Published by Ben Baird Press & Guide Newspaper
On Thursday, October 21, 2010
Summarized by Ramona Kwong
Two recent pit bull terrier attacks sparked controversy in the town of Dearborn Heights where council members were considering banning the breed. After a city council meeting, members decided to think it over night and discuss the issue the following day. The consensus was not to ban the breed but to tighten up the existing dog ordinance. The council took ownership of the lack of follow through in their current laws. They will be drawing up language to increase the penalties for unlicensed dog owners and will call for the Police Department animal control officers on their feedback and solutions to the current issues.
Councilwoman Janet Badalow suggest providing dog-training classes in which fellow councilwoman Margaret Van Houten agrees, expressing that “it’s really some owners, not the dogs, who need to be trained to be more responsible. There are a lot of dog owners who train them right”.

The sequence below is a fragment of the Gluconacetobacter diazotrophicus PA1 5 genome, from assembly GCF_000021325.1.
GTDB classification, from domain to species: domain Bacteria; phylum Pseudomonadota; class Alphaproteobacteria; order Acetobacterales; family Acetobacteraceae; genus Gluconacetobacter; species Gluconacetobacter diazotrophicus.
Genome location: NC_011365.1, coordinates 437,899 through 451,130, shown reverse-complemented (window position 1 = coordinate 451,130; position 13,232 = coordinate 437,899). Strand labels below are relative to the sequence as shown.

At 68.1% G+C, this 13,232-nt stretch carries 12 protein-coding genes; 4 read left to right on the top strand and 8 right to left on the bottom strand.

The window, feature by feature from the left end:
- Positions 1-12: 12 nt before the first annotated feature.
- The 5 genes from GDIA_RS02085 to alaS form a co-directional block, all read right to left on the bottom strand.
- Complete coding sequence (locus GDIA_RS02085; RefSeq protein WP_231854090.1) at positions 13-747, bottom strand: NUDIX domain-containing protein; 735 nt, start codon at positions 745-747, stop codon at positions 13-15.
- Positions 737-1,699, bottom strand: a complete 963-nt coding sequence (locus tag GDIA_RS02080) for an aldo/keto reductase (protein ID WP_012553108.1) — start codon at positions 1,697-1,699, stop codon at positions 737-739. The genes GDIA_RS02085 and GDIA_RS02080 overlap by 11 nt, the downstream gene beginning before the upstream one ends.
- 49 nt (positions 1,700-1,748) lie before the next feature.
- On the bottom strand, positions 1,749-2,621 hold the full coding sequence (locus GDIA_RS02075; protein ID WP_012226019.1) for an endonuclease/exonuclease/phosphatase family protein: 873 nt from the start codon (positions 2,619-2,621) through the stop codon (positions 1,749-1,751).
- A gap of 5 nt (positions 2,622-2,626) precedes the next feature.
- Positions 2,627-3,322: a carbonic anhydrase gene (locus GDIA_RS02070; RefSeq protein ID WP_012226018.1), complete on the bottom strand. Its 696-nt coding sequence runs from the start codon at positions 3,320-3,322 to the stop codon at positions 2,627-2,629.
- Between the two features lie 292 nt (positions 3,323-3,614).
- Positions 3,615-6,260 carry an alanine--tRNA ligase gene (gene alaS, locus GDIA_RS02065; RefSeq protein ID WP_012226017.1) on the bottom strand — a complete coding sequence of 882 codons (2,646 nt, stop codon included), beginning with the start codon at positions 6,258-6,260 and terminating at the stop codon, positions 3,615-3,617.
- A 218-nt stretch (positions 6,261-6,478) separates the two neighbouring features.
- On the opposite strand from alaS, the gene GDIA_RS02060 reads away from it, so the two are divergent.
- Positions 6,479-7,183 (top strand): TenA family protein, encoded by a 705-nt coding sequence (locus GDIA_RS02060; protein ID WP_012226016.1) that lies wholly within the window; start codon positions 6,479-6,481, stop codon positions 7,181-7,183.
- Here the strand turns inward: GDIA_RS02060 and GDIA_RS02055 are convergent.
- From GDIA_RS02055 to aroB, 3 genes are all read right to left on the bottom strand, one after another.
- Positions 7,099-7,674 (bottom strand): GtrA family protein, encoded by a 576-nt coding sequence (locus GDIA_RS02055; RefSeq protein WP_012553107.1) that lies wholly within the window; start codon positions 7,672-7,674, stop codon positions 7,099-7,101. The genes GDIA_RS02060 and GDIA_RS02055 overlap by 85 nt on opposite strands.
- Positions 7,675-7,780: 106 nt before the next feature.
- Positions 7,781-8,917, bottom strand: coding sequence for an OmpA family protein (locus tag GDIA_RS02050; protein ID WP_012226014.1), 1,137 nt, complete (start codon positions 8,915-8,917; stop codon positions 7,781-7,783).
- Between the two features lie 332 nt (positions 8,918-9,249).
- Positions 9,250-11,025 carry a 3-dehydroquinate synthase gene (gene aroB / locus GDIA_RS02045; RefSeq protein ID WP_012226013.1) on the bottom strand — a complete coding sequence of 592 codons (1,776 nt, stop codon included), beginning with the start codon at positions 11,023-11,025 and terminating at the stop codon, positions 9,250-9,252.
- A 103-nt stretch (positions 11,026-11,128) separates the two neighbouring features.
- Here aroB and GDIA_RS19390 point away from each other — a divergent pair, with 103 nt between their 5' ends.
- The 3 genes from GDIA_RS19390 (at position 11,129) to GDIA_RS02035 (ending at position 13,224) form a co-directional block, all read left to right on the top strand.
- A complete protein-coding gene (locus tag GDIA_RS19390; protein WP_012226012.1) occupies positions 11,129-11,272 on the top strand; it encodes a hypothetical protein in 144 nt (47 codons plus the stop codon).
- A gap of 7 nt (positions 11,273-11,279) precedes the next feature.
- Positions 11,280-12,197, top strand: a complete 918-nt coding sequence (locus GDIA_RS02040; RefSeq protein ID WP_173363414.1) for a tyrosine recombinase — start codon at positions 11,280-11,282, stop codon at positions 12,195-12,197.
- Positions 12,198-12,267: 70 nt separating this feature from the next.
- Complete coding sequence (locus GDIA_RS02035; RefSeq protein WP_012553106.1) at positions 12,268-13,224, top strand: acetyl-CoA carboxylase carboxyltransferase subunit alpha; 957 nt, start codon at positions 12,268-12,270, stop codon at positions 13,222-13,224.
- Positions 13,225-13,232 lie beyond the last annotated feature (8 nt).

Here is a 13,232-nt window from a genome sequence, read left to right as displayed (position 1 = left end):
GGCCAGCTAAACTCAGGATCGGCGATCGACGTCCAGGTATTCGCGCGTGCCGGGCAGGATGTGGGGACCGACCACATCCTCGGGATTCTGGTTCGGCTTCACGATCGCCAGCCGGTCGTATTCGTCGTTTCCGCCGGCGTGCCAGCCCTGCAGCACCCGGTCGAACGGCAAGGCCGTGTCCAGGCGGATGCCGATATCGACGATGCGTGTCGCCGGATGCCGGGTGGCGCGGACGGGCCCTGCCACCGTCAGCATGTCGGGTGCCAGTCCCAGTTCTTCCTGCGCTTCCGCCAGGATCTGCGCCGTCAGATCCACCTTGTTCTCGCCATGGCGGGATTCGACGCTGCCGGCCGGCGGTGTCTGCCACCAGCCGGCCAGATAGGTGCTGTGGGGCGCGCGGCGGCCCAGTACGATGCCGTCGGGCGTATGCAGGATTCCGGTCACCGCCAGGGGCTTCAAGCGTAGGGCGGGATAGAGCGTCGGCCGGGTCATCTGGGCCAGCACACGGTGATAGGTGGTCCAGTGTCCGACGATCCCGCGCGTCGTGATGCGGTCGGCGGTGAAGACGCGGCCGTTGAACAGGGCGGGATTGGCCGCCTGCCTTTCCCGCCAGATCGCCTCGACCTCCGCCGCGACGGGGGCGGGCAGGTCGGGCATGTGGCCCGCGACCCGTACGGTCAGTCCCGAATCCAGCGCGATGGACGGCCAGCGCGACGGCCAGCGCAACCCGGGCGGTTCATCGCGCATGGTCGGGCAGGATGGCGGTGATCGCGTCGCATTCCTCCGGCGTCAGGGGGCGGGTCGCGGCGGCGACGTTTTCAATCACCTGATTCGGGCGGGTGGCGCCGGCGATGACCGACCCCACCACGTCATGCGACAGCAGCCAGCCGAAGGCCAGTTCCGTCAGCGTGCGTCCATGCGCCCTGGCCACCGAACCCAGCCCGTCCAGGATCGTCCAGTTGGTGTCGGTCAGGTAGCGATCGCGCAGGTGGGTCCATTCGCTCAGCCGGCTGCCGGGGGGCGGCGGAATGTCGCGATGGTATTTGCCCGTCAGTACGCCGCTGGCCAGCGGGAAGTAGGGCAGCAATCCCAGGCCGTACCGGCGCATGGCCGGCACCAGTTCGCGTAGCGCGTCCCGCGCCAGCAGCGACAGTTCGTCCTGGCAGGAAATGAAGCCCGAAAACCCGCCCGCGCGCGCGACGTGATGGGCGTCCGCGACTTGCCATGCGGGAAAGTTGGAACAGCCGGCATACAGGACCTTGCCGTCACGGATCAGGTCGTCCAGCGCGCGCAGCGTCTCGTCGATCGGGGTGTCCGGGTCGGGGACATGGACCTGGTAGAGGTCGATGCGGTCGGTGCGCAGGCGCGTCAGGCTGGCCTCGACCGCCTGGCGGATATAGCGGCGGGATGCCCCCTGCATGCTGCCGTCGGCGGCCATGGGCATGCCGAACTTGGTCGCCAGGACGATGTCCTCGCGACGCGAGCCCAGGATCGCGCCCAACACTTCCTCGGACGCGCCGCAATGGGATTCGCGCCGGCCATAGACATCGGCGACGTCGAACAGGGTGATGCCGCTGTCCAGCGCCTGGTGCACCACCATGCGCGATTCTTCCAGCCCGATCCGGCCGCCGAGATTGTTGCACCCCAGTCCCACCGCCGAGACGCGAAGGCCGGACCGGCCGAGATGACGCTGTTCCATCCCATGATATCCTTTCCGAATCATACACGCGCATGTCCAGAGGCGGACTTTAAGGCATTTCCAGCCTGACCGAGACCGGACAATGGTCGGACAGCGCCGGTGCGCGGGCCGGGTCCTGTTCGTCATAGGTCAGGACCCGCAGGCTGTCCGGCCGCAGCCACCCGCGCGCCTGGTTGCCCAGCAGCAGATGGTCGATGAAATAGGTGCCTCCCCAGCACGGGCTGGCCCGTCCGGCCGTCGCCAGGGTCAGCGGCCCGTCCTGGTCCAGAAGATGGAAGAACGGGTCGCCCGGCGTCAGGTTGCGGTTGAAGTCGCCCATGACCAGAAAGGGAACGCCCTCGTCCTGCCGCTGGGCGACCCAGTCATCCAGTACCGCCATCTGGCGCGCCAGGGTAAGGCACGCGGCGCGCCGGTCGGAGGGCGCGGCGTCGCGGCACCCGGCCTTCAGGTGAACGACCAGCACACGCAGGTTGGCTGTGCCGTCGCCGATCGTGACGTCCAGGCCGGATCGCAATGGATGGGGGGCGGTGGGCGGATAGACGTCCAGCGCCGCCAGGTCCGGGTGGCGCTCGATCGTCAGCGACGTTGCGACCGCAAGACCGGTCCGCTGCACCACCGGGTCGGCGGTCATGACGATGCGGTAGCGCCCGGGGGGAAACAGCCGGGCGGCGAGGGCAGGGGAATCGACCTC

Andrea Kyriacou, owner of You Dirty Dog Pet Grooming, says she hopes if the council changes the ordinance that it would be based on science and not hype or hysteria. She passed out information to the council members noting that breed-specific bans don’t work. An example is Denver’s breed ban, shown to be one of the strictest, experienced a 44 percent increase in dog bites the year after it was enacted.
Lisa Hicks-Clayton, an active member of the community and fellow pit bull owner, says a pit bull’s behavior is based on their environment. Her own pit bull is being trained as a service dog. She says, “Banning doesn’t work. Residents who are abusing the dog ordinance won’t care if there’s a ban because they’re already ignoring the ordinance”. She says, “fine them for being irresponsible”.
However, Valentina Sparkman, a resident, states she “is going to keep coming to council meetings until she feels safe from pit bulls”. Since the attacks she no longer feels safe to enjoy her open yard. “Even if a pit bull owner does everything they should do” she believes there’s still a danger.
Bobbie Green from the Academy of Animal Arts has evaluated more than 200 dogs at her business, which also teaches grooming. She says, “Any dog has the potential to be a vicious dog. It’s when a dog isn’t being socialized there’s a problem.” She pleads, “Please don’t look towards banning this breed”.